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Managing the Thing: Acceptance Management (#5 in the series Managing the Thing)
By Thomas Cutting

The third leg in our attempt to manage The Thing is Acceptance Management. The purpose of Acceptance Management is to gain approval of the project one piece at a time. The concept is that the successful completion of each of the deliverables adds up to a successfully completed project. The process actually began back in the Project Definition Document. The deliverables defined there are the building blocks for the overall project.

In the PDD you defined each deliverable with acceptance criteria and approval authority so you would know when that piece of the project is complete and who is to verify and accept it. When a deliverable is completed, it is presented to the approver(s) for review and a Deliverable Acceptance form is issued to formally accept it. If it meets the criteria listed in the PDD it should pass. If it doesn’t it should be rejected with a list of specific reasons and returned to the team to fix. In the event that the deliverable meets the specified criteria but not the expectations of the approver, then you need to understand what changed and potentially issue a Change Request to bring it back into alignment.

The Deliverable Acceptance form should contain the following fields.

Project Number and Name states which of the multiple projects you are managing and the approvers are reviewing.

Deliverable Number and Name identifies which part of the project is under review. These should match exactly back to the PDD to avoid any confusion. At the end of the project you are going to go through the PDD and demonstrate that you delivered everything you said you would.
Approvers, as stated in the PDD. Give both the name and the role. If you remember, in the PDD you listed the role that was expected to approve the deliverable. That is because the people fulfilling roles may change during the course of the project but the role should remain constant. NOTE: the changing of resources on the project should be communicated with a Change Request to align the PDD back with reality.

Date Submitted and Date Reply Due represent the date you review the deliverable with the approver(s) and the date 3 to 5 days beyond that. In the Acceptance Management section of the PDD you need agreement on the exact number of days to review and approve deliverables. Since deliverables tend to build on each other the work you perform for the next part is at risk until the current deliverable is approved. As an example, if the Data Base Architecture document isn’t approved any work done to create the data base may change drastically.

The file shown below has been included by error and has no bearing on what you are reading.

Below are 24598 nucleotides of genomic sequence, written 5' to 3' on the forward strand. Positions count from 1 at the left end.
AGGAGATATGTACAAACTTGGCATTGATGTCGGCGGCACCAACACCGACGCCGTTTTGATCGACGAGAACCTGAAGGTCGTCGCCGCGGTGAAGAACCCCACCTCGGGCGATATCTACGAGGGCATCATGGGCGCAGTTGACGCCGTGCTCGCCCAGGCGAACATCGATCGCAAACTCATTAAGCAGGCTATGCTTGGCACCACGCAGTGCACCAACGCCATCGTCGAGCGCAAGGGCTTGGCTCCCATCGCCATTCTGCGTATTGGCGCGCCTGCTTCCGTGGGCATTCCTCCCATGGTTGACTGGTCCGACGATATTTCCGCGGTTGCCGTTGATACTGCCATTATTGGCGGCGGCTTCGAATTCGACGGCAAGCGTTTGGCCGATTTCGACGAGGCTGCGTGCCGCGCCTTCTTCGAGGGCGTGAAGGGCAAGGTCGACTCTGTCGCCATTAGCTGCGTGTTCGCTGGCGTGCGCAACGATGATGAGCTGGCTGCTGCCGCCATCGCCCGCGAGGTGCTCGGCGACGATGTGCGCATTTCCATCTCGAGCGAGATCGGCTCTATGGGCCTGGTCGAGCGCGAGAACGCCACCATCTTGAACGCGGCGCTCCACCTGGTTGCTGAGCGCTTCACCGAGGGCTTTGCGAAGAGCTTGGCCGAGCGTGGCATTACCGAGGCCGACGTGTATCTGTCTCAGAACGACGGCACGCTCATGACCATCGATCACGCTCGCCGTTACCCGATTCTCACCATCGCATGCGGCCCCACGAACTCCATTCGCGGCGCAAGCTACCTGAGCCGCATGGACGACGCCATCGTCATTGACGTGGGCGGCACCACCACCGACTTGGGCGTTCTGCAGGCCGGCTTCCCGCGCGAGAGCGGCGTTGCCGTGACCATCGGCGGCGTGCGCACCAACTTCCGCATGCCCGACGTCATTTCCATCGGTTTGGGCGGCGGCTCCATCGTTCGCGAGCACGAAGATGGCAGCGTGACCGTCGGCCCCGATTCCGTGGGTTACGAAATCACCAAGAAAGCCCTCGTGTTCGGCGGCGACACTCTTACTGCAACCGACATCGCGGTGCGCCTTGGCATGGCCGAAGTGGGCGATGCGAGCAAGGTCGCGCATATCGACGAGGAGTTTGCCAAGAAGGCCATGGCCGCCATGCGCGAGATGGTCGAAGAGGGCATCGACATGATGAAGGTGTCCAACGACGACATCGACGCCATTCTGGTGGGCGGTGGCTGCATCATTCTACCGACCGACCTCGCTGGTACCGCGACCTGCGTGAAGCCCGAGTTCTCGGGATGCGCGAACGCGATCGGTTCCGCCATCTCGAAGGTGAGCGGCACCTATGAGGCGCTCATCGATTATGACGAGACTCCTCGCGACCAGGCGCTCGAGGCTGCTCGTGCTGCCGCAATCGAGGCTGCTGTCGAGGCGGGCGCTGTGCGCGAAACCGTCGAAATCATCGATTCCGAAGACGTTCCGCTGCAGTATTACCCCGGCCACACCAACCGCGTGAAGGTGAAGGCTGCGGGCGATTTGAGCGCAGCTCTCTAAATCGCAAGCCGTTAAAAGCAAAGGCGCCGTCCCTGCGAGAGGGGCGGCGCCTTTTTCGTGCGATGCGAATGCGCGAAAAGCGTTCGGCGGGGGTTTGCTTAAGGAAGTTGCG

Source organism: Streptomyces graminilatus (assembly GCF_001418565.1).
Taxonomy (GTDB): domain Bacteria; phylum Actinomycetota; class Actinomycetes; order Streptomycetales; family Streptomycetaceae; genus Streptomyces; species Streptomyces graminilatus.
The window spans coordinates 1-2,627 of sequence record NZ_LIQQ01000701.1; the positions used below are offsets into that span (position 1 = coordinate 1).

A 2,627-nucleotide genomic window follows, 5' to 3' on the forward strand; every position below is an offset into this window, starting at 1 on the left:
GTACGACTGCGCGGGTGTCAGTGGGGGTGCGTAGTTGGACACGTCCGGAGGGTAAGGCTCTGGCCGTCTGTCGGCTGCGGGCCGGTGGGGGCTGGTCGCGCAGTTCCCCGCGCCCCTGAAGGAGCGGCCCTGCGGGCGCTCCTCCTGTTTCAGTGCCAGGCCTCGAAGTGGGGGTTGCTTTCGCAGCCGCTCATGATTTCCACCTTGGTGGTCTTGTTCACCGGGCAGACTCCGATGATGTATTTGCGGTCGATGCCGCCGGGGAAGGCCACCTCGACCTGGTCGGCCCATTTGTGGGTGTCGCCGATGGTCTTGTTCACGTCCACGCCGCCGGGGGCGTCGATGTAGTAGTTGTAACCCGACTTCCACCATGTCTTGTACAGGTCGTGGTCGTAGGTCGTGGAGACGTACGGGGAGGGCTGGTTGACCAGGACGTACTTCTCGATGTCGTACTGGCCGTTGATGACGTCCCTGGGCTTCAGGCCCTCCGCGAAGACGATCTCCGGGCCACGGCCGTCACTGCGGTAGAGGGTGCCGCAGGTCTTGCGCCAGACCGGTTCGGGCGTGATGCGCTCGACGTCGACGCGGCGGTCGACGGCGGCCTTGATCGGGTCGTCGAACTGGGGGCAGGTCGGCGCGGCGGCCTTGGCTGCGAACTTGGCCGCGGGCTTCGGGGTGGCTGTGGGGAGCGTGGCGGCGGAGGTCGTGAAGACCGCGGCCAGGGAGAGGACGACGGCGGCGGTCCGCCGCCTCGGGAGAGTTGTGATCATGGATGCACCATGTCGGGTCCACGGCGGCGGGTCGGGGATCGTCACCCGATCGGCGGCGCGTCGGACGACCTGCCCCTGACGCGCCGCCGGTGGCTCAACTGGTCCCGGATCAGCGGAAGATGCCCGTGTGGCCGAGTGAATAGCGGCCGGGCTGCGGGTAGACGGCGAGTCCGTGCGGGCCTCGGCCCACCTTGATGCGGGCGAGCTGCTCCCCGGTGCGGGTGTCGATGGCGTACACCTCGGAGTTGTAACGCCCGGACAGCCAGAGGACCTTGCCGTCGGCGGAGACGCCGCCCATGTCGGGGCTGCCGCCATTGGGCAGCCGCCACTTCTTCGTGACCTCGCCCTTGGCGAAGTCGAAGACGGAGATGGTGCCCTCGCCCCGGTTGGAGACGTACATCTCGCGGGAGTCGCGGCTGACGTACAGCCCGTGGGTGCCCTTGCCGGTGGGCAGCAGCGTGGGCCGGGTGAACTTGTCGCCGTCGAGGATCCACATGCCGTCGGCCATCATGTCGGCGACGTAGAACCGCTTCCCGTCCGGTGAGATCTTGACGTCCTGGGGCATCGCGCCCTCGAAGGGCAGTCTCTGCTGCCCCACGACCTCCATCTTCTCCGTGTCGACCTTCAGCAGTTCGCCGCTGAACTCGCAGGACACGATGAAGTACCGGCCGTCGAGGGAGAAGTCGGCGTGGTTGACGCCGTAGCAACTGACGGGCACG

Requestor is usually the project manager.

Description of Deliverable should be a cut and paste from the PDD. Keep that in mind when you are writing the statement in the PDD. It may make it easier to determine what to write.
Acceptance Criteria is also cut and paste from the PDD.

Finally, a statement such as “If this Deliverable has met the Acceptance Criteria as specified above, please respond to this email stating that you approve. If for some reason this Deliverable does not meet your expectations, please respond stating that you Disapprove and give the specific reasons for your dissatisfaction.”

As with Change Management, approval can be sought electronically or with hard copy signatures. Email seems to work best, but don’t use Outlook’s response buttons. They only return approved or disapproved and don’t include the original email with the response. For both project clarity and SOX purposes you will want the response to clearly state what was approved.

The Thing doesn’t stand a chance of getting delivered successfully if it isn’t:

  • Defined,
  • Allowed to change with the business needs, and
  • Approved upon completion.

While I was fixing virus infected PCs I realized that the urgent details of the project were keep me from clearly communicating what was to be delivered. If you do the same you may end up delivering the coffee and donuts for UAT.

Thomas Cutting, PMP is the owner of Cutting’s Edge (http://www.cuttingsedge.com/) and is a speaker, writer, trainer and mentor. He offers nearly random Project Management insights from a very diverse background that covers entertainment, retail, insurance, banking, healthcare and automotive verticals. He delivers real world, practical lessons learned with a twist of humor. Thomas has spoken at PMI and PSQT Conferences and is a regular contributor to several Project Management sites. He has a blog at (http://cuttingsedgepm.blogspot.com).

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